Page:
http://theenergycollective.com/lauri-myllyvirta/2174746/china-coal-use-can-peak-decade-what-did-iea-miss?utm_source=feedburner&utm_medium=feed&utm_campaign=The+Energy+Collective+%28all+posts%29

Of course, wrt point #3 above, efficiency does not always lead to decreased total use of energy, and has often perversely lead to higher use--Jevons Paradox and all that. Real reductions in energy use will depend on well thought out and implemented policies, not just industrial efficiency.
"A force de chercher de bonnes raisons, on en trouve; on les dit; et après on y tient, non pas tant parce qu'elles sont bonnes que pour ne pas se démentir." Choderlos de Laclos "You struggle to come up with some valid reasons, then cling to them, not because they're good, but just to not back down."

Bob Wallace

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Re: But, but, but, China....
« Reply #119 on: December 23, 2014, 07:51:05 PM »
Jevons Paradox is often misapplied.

First, is there any indication that electricity is being unused due to cost?  In most cases, no.  There may be a few cases of people turning off the lights when they leave a room but that does not mean that if the price of electricity goes down 10% they will start leaving them on. 

There may be a few people who will heat/cool their houses a bit more if electricity becomes more affordable.  But people aren't going to buy a few more TVs and turn them on all at the same time.  Or put two or three refrigerators in their kitchens.

Efficiency has a ratcheting effect.  Once you install LEDs, get a more efficient heat pump, put a occupation sensor on your kid's room, etc. you aren't likely to walk those actions back due to cheaper electricity.

Neven

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Re: But, but, but, China....
« Reply #120 on: December 23, 2014, 11:27:24 PM »
But what to do with the money saved? Buy an extra iPad, or go to Bangkok for a week?Choices, choices...  ;D
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Bob Wallace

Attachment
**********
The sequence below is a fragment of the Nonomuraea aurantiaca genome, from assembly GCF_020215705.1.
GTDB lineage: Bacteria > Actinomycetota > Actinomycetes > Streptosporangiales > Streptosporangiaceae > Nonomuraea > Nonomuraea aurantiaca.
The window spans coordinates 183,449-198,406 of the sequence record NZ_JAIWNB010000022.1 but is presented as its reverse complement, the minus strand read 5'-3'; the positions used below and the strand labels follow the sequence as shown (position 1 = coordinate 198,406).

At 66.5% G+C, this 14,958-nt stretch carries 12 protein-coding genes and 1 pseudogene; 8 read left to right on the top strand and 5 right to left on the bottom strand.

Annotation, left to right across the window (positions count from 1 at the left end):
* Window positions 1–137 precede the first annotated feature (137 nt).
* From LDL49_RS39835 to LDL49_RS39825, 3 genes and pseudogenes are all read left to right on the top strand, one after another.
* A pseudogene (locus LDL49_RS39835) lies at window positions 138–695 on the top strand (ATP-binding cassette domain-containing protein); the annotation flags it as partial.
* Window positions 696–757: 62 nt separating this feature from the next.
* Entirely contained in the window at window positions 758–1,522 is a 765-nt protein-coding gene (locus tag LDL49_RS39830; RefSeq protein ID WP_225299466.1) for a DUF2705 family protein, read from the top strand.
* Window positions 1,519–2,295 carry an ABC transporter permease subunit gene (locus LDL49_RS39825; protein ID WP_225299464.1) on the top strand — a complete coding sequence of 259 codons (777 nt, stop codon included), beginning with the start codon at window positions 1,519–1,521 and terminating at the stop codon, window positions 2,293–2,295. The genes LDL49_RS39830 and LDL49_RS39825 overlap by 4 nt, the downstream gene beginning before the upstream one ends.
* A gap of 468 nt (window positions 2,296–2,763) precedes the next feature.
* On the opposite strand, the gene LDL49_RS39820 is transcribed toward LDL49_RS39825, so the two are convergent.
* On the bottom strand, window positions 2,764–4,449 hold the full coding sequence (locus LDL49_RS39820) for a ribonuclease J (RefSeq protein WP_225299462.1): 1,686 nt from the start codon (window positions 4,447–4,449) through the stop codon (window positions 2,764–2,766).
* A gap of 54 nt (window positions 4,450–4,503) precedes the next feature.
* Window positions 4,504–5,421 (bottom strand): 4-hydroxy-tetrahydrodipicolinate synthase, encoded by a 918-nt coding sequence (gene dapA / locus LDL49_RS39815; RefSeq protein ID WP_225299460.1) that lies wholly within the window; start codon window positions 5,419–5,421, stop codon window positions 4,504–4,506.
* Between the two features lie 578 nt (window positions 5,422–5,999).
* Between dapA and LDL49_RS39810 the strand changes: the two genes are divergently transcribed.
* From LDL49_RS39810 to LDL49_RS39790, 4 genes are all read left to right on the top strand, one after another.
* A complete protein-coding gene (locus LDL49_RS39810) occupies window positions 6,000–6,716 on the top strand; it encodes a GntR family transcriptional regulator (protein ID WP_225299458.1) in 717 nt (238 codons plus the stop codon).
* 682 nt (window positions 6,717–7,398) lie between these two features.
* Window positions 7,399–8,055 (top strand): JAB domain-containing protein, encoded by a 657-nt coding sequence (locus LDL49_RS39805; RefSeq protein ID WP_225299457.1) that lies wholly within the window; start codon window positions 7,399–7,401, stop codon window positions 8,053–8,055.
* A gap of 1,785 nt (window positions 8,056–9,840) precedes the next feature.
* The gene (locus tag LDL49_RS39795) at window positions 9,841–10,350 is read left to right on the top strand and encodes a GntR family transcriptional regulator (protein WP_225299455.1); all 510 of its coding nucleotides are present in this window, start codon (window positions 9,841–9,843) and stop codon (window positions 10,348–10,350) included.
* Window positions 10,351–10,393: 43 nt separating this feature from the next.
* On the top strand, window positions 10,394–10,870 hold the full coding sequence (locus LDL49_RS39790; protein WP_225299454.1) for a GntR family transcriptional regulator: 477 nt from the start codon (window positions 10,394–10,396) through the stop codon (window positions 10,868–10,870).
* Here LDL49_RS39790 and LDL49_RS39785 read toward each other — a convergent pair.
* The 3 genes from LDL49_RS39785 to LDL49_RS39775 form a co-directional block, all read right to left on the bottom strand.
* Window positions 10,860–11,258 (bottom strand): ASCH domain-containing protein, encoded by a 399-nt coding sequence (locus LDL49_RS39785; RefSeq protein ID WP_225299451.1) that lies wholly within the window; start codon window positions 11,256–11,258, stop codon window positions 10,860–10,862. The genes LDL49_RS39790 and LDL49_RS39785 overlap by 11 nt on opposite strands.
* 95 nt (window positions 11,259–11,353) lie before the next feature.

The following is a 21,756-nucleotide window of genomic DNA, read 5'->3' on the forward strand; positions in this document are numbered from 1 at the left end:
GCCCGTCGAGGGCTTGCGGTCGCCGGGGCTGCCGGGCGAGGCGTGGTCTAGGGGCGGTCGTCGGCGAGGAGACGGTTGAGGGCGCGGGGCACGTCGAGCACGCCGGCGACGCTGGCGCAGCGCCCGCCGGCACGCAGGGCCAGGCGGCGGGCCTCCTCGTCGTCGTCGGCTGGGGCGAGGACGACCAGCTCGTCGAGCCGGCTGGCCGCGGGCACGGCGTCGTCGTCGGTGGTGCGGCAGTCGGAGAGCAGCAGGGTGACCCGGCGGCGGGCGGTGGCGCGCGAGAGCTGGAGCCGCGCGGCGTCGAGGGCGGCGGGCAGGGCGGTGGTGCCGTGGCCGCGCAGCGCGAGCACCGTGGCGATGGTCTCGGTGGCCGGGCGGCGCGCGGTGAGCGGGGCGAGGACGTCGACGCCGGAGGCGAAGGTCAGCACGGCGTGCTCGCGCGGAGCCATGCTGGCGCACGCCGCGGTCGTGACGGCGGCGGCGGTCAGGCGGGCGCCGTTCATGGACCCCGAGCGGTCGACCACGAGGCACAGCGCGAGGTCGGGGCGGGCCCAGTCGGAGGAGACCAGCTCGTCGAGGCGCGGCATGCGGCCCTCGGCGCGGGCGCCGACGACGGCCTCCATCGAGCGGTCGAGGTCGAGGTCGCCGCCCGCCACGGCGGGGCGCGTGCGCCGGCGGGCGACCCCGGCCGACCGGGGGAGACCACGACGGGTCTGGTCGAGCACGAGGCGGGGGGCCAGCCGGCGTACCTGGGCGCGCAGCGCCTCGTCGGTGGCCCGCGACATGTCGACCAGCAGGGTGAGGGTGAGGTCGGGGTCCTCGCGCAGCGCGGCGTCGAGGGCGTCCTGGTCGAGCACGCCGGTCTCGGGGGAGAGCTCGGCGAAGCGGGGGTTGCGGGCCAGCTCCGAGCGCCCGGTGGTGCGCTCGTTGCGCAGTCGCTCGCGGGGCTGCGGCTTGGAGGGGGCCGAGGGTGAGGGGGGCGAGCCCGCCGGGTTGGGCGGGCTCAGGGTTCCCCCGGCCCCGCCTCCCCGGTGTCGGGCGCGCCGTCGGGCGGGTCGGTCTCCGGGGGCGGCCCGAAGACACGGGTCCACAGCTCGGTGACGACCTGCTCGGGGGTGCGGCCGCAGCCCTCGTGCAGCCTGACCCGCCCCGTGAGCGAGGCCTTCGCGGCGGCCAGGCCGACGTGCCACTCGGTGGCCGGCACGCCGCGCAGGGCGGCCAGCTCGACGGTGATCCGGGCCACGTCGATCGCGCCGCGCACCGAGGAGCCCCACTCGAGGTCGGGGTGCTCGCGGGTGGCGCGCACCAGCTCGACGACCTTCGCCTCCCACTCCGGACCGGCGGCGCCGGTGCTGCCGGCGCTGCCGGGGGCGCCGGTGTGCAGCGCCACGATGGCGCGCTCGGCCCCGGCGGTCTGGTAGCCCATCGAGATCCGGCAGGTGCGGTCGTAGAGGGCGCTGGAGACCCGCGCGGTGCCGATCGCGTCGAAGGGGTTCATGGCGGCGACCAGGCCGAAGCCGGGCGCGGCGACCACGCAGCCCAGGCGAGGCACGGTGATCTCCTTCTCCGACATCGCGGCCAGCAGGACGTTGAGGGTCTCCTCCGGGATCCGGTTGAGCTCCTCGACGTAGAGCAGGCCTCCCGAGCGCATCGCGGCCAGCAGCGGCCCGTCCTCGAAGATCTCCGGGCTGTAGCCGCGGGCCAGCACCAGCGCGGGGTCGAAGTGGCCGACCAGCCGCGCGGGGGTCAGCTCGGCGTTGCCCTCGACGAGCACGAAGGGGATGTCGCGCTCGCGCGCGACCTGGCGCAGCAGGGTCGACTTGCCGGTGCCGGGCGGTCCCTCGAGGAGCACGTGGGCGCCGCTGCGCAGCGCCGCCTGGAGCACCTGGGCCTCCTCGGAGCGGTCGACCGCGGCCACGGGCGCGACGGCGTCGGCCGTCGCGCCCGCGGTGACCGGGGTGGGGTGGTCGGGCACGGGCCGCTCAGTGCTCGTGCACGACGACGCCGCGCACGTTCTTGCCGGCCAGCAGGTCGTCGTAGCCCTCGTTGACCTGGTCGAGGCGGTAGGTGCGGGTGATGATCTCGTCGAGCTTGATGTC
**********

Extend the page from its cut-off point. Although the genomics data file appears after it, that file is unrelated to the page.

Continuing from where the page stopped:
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Re: But, but, but, China....
« Reply #121 on: December 24, 2014, 02:09:34 AM »
Invest it for retirement?  Use it to help others?

SATire

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Re: But, but, but, China....
« Reply #122 on: December 24, 2014, 02:01:53 PM »
Mary Christmess ;-)

Sigmetnow

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Re: But, but, but, China....
« Reply #123 on: December 30, 2014, 02:48:31 AM »
Amidst a slowing economy, competition and supply gluts, and pollution concerns, China plans to move 11% of its steel manufacturing to South Africa.
http://www.bloombergview.com/articles/2014-12-29/welcome-to-the-era-of-chinese-outsourcing
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JimD

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Re: But, but, but, China....
« Reply #124 on: January 02, 2015, 05:36:04 PM »
Amidst a slowing economy, competition and supply gluts, and pollution concerns, China plans to move 11% of its steel manufacturing to South Africa.
http://www.bloombergview.com/articles/2014-12-29/welcome-to-the-era-of-chinese-outsourcing


To reinforce a bit of what is happening that is described in the above article.  Some have pointed out the positive aspect of China starting to rein in pollution just like the US and the Europeans did some time ago.  This is marked as a sign of progress.  But there is another way to look at this situation.  When the US instituted much stronger environmental regulations on US companies that event was one of the factors used in the justification of globalization.  The end result was not lessor global pollution just less pollution in the US.  Now that China has started to reach the tolerance or its citizens to intense pollution their companies are following the US model and off shoring a part of their production to a place desperate for economic development and which will ignore pollution concerns for some time.  Thus we might see less pollution in China but there is not likely to be less pollution on a global basis.